A Public Health Expert Explains Why COVID Vaccine Hesitancy Is Finally Shrinking

vaccine vials

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Meghan Fitzgerald, RN, MPH, DrPH, is an adjunct associate professor with the Columbia University Mailman School of Public Health and a private equity investor. She has decades of experience working in the healthcare field, ranging from frontline patient care to advising prominent healthcare firms. Here, she shares her take on why COVID-19 vaccine hesitancy is finally starting to shrink.

The number of unvaccinated Americans is shrinking.  

On July 17, there were 100 million people eligible for vaccination who still hadn’t received a shot. As of August 30, that number has dropped to 81.6 million.

This is good news. Every person who is fully vaccinated is one less person who remains at the highest risk of hospitalization and death due to COVID-19. This week, America achieved a vaccination rate of 875,000 doses per day. Just four weeks ago, that rate was only 620,000 per day.

What Has Changed Among the Unvaccinated?

It appears the increase in vaccination rates is the result of several converging trends:

  • Fear of the Delta variant
  • FDA approval of the Pfizer vaccine
  • Stronger local mandates

Delta Changed the Game

In June, millions of vaccine-hesitant Americans still thought they could “wait and see” when it came to getting a shot. Now, people are starting to realize there’s a very good chance they will, in fact, get COVID-19 if they remain unvaccinated. 

The increase in vaccinations appears to line up with a resurgence of the virus due to the Delta variant. There have been numerous studies proving its alarming transmissibility ripping through the unvaccinated. It’s becoming harder to ignore the overwhelming data that the Delta variant increases the risk of hospitalization for the unvaccinated.  

CDC data recently announced at an August 24 White House briefing shows that because of Delta, the unvaccinated are 29 times more likely to be hospitalized with COVID-19 than people who are fully vaccinated.

FDA Approval Gives Way to Vaccine Mandates

The FDA’s formal approval of the Pfizer-BioNtech may be chipping away at vaccine hesitancy. On August 31, an ABC analysis showed Pfizer's full approval led to a 17% increase in the number of Americans getting vaccinated with their first dose.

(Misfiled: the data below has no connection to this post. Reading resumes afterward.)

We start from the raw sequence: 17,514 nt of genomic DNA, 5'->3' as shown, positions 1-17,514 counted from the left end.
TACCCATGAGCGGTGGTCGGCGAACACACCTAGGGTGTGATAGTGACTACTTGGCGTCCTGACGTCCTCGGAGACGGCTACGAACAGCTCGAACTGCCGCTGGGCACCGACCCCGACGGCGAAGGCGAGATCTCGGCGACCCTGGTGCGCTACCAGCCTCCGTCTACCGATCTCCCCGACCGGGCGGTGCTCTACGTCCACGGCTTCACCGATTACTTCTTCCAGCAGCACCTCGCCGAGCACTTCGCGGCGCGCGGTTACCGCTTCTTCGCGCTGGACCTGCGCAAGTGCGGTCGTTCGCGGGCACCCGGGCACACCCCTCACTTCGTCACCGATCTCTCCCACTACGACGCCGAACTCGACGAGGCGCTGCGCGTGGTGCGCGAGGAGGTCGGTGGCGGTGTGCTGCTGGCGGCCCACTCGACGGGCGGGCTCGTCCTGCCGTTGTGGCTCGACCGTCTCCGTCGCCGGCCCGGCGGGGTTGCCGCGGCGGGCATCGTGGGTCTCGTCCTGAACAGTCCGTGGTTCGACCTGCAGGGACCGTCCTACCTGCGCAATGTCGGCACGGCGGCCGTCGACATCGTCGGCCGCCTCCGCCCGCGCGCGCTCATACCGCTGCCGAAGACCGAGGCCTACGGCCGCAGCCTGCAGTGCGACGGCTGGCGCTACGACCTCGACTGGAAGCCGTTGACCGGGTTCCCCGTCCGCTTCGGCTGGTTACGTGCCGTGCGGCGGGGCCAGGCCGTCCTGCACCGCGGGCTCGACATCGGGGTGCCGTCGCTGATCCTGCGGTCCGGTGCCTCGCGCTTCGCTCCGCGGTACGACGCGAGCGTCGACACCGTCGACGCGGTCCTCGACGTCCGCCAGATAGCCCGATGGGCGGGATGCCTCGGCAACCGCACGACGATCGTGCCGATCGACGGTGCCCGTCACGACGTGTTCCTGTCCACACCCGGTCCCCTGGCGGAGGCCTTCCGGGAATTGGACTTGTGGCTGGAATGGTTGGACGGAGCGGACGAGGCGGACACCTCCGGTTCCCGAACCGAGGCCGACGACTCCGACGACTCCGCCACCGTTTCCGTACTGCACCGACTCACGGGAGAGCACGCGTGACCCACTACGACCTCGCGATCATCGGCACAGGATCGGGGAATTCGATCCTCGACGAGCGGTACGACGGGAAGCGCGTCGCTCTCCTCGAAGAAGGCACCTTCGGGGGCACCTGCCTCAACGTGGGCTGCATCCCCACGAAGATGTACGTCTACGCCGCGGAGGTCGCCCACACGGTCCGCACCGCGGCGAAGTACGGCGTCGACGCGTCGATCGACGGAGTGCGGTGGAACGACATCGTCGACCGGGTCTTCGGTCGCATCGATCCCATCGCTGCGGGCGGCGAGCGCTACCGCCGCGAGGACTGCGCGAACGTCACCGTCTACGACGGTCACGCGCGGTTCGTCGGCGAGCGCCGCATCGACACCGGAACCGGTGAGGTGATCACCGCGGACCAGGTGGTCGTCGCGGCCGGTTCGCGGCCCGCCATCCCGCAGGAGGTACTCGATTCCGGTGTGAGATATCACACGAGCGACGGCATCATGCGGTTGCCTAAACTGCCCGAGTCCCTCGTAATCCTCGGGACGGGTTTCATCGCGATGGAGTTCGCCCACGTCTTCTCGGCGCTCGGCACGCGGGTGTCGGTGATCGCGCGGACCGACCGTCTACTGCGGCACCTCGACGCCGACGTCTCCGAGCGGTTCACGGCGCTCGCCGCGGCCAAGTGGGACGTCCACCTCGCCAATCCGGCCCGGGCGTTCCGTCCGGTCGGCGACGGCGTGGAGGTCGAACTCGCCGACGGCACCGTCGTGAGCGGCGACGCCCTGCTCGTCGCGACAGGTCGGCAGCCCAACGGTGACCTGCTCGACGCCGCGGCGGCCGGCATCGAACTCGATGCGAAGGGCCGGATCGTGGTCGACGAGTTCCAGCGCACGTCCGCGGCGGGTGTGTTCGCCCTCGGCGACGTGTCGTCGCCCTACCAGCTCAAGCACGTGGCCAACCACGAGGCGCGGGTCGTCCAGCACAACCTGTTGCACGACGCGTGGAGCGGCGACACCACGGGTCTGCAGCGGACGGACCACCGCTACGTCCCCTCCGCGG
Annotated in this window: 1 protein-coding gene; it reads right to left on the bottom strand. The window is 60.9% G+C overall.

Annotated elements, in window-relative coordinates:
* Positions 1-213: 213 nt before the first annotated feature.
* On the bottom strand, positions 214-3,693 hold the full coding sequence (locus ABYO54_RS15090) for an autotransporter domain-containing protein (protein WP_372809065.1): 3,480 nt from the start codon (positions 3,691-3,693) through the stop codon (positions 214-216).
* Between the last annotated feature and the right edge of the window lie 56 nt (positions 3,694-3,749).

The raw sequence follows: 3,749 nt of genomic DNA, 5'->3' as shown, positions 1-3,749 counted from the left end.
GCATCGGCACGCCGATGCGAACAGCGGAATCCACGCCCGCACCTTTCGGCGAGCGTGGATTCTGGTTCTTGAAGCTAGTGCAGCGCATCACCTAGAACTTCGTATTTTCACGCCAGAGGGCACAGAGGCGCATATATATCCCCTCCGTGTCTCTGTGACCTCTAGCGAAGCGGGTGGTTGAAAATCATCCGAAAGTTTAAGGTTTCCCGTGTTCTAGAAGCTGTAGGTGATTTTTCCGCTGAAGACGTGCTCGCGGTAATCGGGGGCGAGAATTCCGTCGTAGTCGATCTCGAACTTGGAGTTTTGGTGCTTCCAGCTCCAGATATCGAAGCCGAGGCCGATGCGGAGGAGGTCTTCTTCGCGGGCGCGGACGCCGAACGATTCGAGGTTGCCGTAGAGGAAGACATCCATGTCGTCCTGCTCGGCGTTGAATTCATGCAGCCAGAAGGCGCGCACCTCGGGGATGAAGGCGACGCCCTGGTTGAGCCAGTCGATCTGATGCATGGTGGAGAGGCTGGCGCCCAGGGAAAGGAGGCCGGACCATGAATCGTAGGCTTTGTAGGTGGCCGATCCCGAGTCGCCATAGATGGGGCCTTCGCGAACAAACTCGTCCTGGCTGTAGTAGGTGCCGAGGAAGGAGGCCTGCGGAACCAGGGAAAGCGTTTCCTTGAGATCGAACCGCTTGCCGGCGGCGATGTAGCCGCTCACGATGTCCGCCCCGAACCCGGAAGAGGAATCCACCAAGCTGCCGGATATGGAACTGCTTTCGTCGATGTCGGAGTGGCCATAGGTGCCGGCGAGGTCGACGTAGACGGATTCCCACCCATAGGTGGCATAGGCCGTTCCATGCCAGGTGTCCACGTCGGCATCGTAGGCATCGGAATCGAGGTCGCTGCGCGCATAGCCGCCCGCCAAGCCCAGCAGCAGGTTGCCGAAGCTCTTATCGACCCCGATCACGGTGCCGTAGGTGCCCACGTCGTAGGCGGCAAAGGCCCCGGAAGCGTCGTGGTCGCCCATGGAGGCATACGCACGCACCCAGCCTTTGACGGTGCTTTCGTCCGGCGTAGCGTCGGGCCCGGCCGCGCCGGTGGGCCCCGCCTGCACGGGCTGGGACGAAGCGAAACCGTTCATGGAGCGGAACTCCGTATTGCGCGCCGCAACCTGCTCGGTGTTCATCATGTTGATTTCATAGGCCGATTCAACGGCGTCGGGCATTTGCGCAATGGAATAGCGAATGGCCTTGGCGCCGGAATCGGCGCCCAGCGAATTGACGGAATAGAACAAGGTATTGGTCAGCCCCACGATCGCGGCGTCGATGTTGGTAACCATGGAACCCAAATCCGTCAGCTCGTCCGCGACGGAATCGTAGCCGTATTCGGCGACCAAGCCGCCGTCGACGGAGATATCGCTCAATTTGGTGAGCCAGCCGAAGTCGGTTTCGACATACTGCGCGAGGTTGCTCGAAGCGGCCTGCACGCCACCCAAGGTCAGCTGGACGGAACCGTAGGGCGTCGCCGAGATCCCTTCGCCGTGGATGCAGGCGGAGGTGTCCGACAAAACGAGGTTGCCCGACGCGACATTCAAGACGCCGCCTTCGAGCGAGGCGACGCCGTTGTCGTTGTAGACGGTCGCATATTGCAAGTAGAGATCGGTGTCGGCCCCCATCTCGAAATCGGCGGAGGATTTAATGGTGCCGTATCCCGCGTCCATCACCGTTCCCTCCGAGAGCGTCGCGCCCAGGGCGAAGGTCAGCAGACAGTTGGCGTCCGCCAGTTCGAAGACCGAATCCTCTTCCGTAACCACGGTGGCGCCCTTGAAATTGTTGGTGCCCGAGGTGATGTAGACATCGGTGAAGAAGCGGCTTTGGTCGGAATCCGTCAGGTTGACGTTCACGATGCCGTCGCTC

FDA approval was also the catalyst many Fortune 500 companies needed to begin mandating vaccines. In some cases, companies have decided unvaccinated employees can even be fired, like at CNN. 

NASCAR has put vaccinated drivers in pole position. A vaccinated driver needs a negative COVID-19 test three days after an exposure for clearance to drive. An unvaccinated driver must test negative for five days while quarantining for a week.

Who Do We Still Need to Reach?

Medicaid enrollees are getting vaccinated against COVID-19 at far lower rates than the general population. In California, 49% of the eligible Medi-Cal (California Medicaid) population is at least partly vaccinated compared to 74% of Californians overall. This population is hard to track and reach as they are hindered by challenges such as a lack of transportation or access to medical care. 

The next phase of getting people vaccinated requires public health experts to look in every crevice of our population and determine the needs of the unvaccinated. It’s time to transition from national vaccine outreach strategies to local and individual tactics.  

Not everyone lives near a medical center. Not everyone has an employer eager to get them vaccinated. It’s our job to meet them where they are. 

The information in this article is current as of the date listed, which means newer information may be available when you read this. For the most recent updates on COVID-19, visit our coronavirus news page.

1 Source
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  1. Centers for Disease Control and Prevention. COVID-19 Vaccinations in the United States.

By Meg Fitzgerald
Meghan Fitzgerald, RN, MPH, DrPH, is an adjunct associate professor with the Columbia University Mailman School of Public Health and a private equity investor.